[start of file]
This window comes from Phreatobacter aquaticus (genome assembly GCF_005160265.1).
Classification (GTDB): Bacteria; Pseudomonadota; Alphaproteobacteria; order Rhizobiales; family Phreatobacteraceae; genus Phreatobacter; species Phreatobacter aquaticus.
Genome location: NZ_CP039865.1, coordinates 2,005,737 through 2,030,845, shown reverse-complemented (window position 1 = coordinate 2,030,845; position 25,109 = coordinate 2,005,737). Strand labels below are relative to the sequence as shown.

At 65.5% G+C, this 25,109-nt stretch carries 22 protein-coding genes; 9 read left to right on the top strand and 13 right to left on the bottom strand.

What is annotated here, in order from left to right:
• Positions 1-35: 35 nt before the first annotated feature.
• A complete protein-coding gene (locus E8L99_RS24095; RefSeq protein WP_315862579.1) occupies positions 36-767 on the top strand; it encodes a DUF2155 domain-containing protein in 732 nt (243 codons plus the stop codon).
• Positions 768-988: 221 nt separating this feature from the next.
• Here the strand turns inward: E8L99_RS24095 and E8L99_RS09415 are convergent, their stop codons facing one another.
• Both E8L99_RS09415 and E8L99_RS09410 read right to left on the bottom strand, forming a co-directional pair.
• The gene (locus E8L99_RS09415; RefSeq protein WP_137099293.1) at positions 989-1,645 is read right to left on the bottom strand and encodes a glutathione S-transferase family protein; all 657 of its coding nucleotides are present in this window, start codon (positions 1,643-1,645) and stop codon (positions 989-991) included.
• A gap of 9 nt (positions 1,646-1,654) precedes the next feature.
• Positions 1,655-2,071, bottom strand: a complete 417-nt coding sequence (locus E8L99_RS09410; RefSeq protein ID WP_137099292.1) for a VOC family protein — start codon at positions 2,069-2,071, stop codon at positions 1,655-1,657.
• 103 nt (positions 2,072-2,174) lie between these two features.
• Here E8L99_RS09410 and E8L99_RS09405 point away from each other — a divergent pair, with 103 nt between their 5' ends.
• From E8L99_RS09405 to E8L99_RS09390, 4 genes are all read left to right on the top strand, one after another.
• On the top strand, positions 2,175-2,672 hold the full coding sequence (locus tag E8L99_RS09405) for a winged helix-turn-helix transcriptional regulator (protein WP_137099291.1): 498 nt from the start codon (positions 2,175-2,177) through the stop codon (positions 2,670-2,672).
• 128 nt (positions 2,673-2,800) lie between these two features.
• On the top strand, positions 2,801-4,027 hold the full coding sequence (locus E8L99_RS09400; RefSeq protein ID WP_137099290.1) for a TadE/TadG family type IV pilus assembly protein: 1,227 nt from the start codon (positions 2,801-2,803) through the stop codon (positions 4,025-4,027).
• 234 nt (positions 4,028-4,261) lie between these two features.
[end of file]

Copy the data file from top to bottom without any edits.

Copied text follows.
This window comes from Phreatobacter aquaticus (genome assembly GCF_005160265.1).
Classification (GTDB): Bacteria; Pseudomonadota; Alphaproteobacteria; order Rhizobiales; family Phreatobacteraceae; genus Phreatobacter; species Phreatobacter aquaticus.
Genome location: NZ_CP039865.1, coordinates 2,005,737 through 2,030,845, shown reverse-complemented (window position 1 = coordinate 2,030,845; position 25,109 = coordinate 2,005,737). Strand labels below are relative to the sequence as shown.

At 65.5% G+C, this 25,109-nt stretch carries 22 protein-coding genes; 9 read left to right on the top strand and 13 right to left on the bottom strand.

What is annotated here, in order from left to right:
• Positions 1-35: 35 nt before the first annotated feature.
• A complete protein-coding gene (locus E8L99_RS24095; RefSeq protein WP_315862579.1) occupies positions 36-767 on the top strand; it encodes a DUF2155 domain-containing protein in 732 nt (243 codons plus the stop codon).
• Positions 768-988: 221 nt separating this feature from the next.
• Here the strand turns inward: E8L99_RS24095 and E8L99_RS09415 are convergent, their stop codons facing one another.
• Both E8L99_RS09415 and E8L99_RS09410 read right to left on the bottom strand, forming a co-directional pair.
• The gene (locus E8L99_RS09415; RefSeq protein WP_137099293.1) at positions 989-1,645 is read right to left on the bottom strand and encodes a glutathione S-transferase family protein; all 657 of its coding nucleotides are present in this window, start codon (positions 1,643-1,645) and stop codon (positions 989-991) included.
• A gap of 9 nt (positions 1,646-1,654) precedes the next feature.
• Positions 1,655-2,071, bottom strand: a complete 417-nt coding sequence (locus E8L99_RS09410; RefSeq protein ID WP_137099292.1) for a VOC family protein — start codon at positions 2,069-2,071, stop codon at positions 1,655-1,657.
• 103 nt (positions 2,072-2,174) lie between these two features.
• Here E8L99_RS09410 and E8L99_RS09405 point away from each other — a divergent pair, with 103 nt between their 5' ends.
• From E8L99_RS09405 to E8L99_RS09390, 4 genes are all read left to right on the top strand, one after another.
• On the top strand, positions 2,175-2,672 hold the full coding sequence (locus tag E8L99_RS09405) for a winged helix-turn-helix transcriptional regulator (protein WP_137099291.1): 498 nt from the start codon (positions 2,175-2,177) through the stop codon (positions 2,670-2,672).
• 128 nt (positions 2,673-2,800) lie between these two features.
• On the top strand, positions 2,801-4,027 hold the full coding sequence (locus E8L99_RS09400; RefSeq protein ID WP_137099290.1) for a TadE/TadG family type IV pilus assembly protein: 1,227 nt from the start codon (positions 2,801-2,803) through the stop codon (positions 4,025-4,027).
• 234 nt (positions 4,028-4,261) lie between these two features.